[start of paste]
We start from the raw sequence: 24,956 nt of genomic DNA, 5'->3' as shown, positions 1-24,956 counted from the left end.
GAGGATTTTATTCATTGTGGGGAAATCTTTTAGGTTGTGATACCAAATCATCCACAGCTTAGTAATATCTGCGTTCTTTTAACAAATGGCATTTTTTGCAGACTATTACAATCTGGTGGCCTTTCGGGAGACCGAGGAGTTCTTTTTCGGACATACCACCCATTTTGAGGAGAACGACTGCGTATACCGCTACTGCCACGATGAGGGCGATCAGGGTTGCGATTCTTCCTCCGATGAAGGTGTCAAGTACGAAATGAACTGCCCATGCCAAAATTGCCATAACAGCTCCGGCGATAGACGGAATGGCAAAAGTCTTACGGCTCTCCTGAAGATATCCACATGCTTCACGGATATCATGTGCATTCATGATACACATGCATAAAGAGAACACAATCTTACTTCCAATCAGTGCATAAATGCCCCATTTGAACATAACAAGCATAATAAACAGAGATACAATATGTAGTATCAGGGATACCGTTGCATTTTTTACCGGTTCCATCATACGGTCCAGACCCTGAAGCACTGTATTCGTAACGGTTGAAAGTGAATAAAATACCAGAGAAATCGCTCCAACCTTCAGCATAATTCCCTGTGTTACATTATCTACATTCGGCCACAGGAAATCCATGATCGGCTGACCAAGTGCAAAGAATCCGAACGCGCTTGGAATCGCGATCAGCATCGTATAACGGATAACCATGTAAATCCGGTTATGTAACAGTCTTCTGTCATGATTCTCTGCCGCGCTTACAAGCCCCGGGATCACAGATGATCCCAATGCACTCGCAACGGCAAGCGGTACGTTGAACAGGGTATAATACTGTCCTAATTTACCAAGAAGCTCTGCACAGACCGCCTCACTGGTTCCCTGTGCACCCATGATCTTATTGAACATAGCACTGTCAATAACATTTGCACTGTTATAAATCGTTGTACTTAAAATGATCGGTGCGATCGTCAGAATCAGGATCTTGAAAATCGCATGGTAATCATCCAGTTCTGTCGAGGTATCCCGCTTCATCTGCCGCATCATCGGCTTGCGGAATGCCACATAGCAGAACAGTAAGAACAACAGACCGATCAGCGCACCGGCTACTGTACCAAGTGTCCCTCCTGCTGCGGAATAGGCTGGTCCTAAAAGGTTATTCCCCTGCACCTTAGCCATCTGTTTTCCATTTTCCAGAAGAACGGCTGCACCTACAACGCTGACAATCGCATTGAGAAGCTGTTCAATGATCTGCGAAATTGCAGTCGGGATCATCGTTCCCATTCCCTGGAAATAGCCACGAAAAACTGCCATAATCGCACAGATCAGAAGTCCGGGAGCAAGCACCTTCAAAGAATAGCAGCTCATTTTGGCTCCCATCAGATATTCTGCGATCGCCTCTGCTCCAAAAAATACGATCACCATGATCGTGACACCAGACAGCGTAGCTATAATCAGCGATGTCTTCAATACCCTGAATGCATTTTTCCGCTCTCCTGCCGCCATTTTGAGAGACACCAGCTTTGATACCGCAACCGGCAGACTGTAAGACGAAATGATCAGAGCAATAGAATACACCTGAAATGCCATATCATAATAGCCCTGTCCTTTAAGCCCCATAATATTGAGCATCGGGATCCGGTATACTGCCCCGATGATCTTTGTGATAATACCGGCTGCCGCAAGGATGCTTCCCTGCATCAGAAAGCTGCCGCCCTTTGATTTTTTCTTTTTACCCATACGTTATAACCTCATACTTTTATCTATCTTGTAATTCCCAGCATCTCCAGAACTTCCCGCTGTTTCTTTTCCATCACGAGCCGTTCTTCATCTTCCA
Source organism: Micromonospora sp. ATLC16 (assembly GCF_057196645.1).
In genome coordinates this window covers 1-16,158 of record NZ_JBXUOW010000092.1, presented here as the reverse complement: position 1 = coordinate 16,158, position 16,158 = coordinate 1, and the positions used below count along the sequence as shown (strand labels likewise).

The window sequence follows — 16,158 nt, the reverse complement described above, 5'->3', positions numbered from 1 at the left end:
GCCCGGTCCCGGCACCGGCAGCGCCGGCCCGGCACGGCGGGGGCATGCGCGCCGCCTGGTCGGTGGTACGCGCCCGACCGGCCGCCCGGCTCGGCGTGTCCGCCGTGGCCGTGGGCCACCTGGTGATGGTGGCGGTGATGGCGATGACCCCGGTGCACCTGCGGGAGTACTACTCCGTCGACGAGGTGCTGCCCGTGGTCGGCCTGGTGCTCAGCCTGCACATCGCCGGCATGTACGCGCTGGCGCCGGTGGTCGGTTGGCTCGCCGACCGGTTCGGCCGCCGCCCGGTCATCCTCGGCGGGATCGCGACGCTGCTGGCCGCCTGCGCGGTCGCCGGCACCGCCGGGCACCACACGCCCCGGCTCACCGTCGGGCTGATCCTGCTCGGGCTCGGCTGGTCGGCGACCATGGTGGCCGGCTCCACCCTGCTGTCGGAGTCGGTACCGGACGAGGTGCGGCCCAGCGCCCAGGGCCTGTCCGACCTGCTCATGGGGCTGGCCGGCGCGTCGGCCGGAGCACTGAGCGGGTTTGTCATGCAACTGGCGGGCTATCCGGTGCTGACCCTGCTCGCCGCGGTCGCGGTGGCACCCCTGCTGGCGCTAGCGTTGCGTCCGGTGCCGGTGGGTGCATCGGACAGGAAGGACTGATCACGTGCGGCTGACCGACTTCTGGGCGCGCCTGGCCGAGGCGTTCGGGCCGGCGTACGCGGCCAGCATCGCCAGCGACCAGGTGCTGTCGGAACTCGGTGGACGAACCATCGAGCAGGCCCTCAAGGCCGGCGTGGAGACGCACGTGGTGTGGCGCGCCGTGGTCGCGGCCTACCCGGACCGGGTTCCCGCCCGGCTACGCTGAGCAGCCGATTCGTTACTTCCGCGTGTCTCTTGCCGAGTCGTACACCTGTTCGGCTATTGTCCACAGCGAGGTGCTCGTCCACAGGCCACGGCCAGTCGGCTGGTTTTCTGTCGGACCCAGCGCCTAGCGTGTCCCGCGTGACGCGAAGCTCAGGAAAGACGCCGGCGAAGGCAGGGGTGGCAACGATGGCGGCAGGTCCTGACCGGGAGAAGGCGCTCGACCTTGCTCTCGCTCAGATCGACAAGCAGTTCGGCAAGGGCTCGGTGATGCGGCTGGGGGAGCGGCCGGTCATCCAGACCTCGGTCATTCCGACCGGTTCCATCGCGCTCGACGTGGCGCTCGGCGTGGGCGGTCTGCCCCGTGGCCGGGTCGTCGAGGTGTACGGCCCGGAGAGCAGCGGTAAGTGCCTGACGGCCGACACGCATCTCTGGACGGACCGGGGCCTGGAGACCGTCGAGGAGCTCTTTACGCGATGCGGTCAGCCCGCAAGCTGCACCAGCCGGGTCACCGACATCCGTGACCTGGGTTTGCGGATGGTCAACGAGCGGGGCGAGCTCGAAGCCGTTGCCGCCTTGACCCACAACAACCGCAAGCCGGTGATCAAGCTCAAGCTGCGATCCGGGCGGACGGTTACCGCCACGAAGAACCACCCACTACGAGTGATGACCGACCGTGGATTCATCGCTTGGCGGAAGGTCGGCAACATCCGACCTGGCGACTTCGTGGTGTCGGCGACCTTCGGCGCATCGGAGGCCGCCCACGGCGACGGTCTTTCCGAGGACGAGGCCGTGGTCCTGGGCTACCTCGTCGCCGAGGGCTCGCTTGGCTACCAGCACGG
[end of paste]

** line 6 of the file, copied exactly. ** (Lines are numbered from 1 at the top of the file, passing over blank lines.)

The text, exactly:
GCCCGGTCCCGGCACCGGCAGCGCCGGCCCGGCACGGCGGGGGCATGCGCGCCGCCTGGTCGGTGGTACGCGCCCGACCGGCCGCCCGGCTCGGCGTGTCCGCCGTGGCCGTGGGCCACCTGGTGATGGTGGCGGTGATGGCGATGACCCCGGTGCACCTGCGGGAGTACTACTCCGTCGACGAGGTGCTGCCCGTGGTCGGCCTGGTGCTCAGCCTGCACATCGCCGGCATGTACGCGCTGGCGCCGGTGGTCGGTTGGCTCGCCGACCGGTTCGGCCGCCGCCCGGTCATCCTCGGCGGGATCGCGACGCTGCTGGCCGCCTGCGCGGTCGCCGGCACCGCCGGGCACCACACGCCCCGGCTCACCGTCGGGCTGATCCTGCTCGGGCTCGGCTGGTCGGCGACCATGGTGGCCGGCTCCACCCTGCTGTCGGAGTCGGTACCGGACGAGGTGCGGCCCAGCGCCCAGGGCCTGTCCGACCTGCTCATGGGGCTGGCCGGCGCGTCGGCCGGAGCACTGAGCGGGTTTGTCATGCAACTGGCGGGCTATCCGGTGCTGACCCTGCTCGCCGCGGTCGCGGTGGCACCCCTGCTGGCGCTAGCGTTGCGTCCGGTGCCGGTGGGTGCATCGGACAGGAAGGACTGATCACGTGCGGCTGACCGACTTCTGGGCGCGCCTGGCCGAGGCGTTCGGGCCGGCGTACGCGGCCAGCATCGCCAGCGACCAGGTGCTGTCGGAACTCGGTGGACGAACCATCGAGCAGGCCCTCAAGGCCGGCGTGGAGACGCACGTGGTGTGGCGCGCCGTGGTCGCGGCCTACCCGGACCGGGTTCCCGCCCGGCTACGCTGAGCAGCCGATTCGTTACTTCCGCGTGTCTCTTGCCGAGTCGTACACCTGTTCGGCTATTGTCCACAGCGAGGTGCTCGTCCACAGGCCACGGCCAGTCGGCTGGTTTTCTGTCGGACCCAGCGCCTAGCGTGTCCCGCGTGACGCGAAGCTCAGGAAAGACGCCGGCGAAGGCAGGGGTGGCAACGATGGCGGCAGGTCCTGACCGGGAGAAGGCGCTCGACCTTGCTCTCGCTCAGATCGACAAGCAGTTCGGCAAGGGCTCGGTGATGCGGCTGGGGGAGCGGCCGGTCATCCAGACCTCGGTCATTCCGACCGGTTCCATCGCGCTCGACGTGGCGCTCGGCGTGGGCGGTCTGCCCCGTGGCCGGGTCGTCGAGGTGTACGGCCCGGAGAGCAGCGGTAAGTGCCTGACGGCCGACACGCATCTCTGGACGGACCGGGGCCTGGAGACCGTCGAGGAGCTCTTTACGCGATGCGGTCAGCCCGCAAGCTGCACCAGCCGGGTCACCGACATCCGTGACCTGGGTTTGCGGATGGTCAACGAGCGGGGCGAGCTCGAAGCCGTTGCCGCCTTGACCCACAACAACCGCAAGCCGGTGATCAAGCTCAAGCTGCGATCCGGGCGGACGGTTACCGCCACGAAGAACCACCCACTACGAGTGATGACCGACCGTGGATTCATCGCTTGGCGGAAGGTCGGCAACATCCGACCTGGCGACTTCGTGGTGTCGGCGACCTTCGGCGCATCGGAGGCCGCCCACGGCGACGGTCTTTCCGAGGACGAGGCCGTGGTCCTGGGCTACCTCGTCGCCGAGGGCTCGCTTGGCTACCAGCACGG